Will Republicans be able to reach their budget goal?

John Dimsdale Jan 5, 2011
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Will Republicans be able to reach their budget goal?

John Dimsdale Jan 5, 2011
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Kai Ryssdal: As the 112th Congress begins and John Boehner takes over as Speaker of the House, Republicans now have the tricky business of actually delivering on campaign promises.

The GOP won, in large part, by promising to cut spending and get the deficit under control. House Republicans are going to trim their own administrative budget by $35 million — that’s millions with an M. So, largely symbolic and not much of a dent in a deficit that is more than a trillion dollars. That’s with a T. But it’s a start.

Republicans have much bigger spending targets in mind, though. But the party’s getting an early lesson in how difficult actually controlling spending’s going to be. Marketplace’s John Dimsdale reports from Washington.


John Dimsdale: Even as he accepted the Speaker’s gavel, John Boehner recognized that keeping order in the House of Representatives will be tough.

John Boehner: Our spending has caught up with us and our debt soon will eclipse the entire size of our national economy.

House Republicans pledge to bring the federal budget down to 2008 levels. But on the rare occasions when they say how they’ll do that, even traditional allies have objected. For example, the Republican caucus voted yesterday to make transportation projects subject to cuts. That sparked an immediate reaction from construction and rail industries. Pete Ruane is the president of the American Road and Transportation Builders Association.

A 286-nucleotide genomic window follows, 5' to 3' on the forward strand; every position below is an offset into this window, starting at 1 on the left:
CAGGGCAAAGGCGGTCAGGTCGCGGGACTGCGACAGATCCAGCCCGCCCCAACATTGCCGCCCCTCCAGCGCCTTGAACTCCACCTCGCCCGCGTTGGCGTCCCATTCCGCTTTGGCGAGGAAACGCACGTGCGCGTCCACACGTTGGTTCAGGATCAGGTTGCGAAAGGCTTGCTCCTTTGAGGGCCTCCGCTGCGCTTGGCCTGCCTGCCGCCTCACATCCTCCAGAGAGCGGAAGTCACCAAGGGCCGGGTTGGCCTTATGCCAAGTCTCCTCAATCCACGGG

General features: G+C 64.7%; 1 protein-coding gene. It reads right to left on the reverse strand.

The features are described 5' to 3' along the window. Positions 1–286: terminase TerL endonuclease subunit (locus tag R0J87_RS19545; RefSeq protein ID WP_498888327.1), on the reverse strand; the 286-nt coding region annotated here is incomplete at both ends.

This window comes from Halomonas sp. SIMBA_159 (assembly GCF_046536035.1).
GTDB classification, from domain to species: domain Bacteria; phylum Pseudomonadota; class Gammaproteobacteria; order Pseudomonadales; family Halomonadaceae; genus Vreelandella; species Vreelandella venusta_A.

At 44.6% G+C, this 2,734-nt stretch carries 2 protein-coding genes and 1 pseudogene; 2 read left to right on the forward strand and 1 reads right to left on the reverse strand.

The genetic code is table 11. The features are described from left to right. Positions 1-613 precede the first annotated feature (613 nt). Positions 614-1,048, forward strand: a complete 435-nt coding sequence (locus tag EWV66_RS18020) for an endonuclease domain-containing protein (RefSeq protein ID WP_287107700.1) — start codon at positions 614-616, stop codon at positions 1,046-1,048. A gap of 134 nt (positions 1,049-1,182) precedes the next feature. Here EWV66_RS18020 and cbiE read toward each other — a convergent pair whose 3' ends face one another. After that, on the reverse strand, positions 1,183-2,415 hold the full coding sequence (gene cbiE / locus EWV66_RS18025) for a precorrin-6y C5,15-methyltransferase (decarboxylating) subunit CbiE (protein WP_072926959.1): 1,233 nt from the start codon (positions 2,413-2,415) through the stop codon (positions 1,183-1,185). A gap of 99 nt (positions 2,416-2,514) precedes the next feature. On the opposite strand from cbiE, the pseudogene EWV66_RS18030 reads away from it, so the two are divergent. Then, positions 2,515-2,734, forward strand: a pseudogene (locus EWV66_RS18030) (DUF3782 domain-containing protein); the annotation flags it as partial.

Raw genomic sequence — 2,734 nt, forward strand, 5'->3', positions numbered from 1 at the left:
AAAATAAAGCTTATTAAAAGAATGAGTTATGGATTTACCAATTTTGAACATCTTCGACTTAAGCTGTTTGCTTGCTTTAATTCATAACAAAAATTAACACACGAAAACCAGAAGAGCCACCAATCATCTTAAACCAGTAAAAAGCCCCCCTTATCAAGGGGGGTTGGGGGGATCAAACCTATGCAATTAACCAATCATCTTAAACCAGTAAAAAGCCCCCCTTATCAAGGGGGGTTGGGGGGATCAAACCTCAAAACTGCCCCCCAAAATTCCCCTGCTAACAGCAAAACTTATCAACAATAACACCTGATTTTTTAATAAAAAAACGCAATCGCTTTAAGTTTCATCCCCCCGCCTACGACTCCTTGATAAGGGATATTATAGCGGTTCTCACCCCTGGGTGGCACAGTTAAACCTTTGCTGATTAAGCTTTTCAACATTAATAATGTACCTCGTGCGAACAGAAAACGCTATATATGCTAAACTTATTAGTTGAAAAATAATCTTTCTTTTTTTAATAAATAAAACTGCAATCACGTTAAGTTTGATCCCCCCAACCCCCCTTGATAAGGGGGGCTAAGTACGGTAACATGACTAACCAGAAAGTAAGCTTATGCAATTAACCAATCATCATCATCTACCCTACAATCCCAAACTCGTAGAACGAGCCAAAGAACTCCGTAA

Pete Ruane: Cutting this kind of spending, in this environment, is against the interests of the business community, is against the interests of economic recovery and is poor public policy.

Reaching the Republican budget goal would mean cutting spending by $100 billion this fiscal year. GOP budget staffers are already saying that may be unrealistic, because the fiscal year will be five months old before they can start cutting. Robert Greenstein at the Center on Budget and Policy Priorities says cuts that big would have drastic consequences.

Robert Greenstein: That would be the single deepest year-to-year cut in modern U.S. history and coming at a time when the economy is as weak as it is now, it would cost hundreds of thousands of jobs and send the unemployment rate back up.

The new House majority leader, Eric Cantor, says even defense spending will be subject to scrutiny this year, provoking another Republican support group.

In Washington, I’m John Dimsdale for Marketplace.

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